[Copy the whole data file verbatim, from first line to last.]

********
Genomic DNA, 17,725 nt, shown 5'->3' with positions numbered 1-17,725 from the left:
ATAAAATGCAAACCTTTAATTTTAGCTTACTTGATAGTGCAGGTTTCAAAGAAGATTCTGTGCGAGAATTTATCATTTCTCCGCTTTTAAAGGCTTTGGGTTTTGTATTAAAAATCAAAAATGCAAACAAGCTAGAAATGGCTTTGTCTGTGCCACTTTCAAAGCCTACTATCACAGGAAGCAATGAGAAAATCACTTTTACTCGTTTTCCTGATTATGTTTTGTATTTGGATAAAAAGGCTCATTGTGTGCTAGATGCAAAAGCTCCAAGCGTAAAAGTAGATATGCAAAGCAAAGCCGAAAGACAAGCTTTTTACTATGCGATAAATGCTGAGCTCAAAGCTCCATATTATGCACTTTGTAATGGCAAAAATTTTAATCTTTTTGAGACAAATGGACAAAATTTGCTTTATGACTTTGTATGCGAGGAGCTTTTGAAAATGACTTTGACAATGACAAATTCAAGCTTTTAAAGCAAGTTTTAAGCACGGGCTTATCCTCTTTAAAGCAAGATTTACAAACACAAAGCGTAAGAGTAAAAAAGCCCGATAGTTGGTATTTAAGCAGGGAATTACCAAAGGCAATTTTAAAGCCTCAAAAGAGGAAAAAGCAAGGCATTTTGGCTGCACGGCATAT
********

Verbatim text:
Genomic DNA, 17,725 nt, shown 5'->3' with positions numbered 1-17,725 from the left:
ATAAAATGCAAACCTTTAATTTTAGCTTACTTGATAGTGCAGGTTTCAAAGAAGATTCTGTGCGAGAATTTATCATTTCTCCGCTTTTAAAGGCTTTGGGTTTTGTATTAAAAATCAAAAATGCAAACAAGCTAGAAATGGCTTTGTCTGTGCCACTTTCAAAGCCTACTATCACAGGAAGCAATGAGAAAATCACTTTTACTCGTTTTCCTGATTATGTTTTGTATTTGGATAAAAAGGCTCATTGTGTGCTAGATGCAAAAGCTCCAAGCGTAAAAGTAGATATGCAAAGCAAAGCCGAAAGACAAGCTTTTTACTATGCGATAAATGCTGAGCTCAAAGCTCCATATTATGCACTTTGTAATGGCAAAAATTTTAATCTTTTTGAGACAAATGGACAAAATTTGCTTTATGACTTTGTATGCGAGGAGCTTTTGAAAATGACTTTGACAATGACAAATTCAAGCTTTTAAAGCAAGTTTTAAGCACGGGCTTATCCTCTTTAAAGCAAGATTTACAAACACAAAGCGTAAGAGTAAAAAAGCCCGATAGTTGGTATTTAAGCAGGGAATTACCAAAGGCAATTTTAAAGCCTCAAAAGAGGAAAAAGCAAGGCATTTTGGCTGCACGGCATAT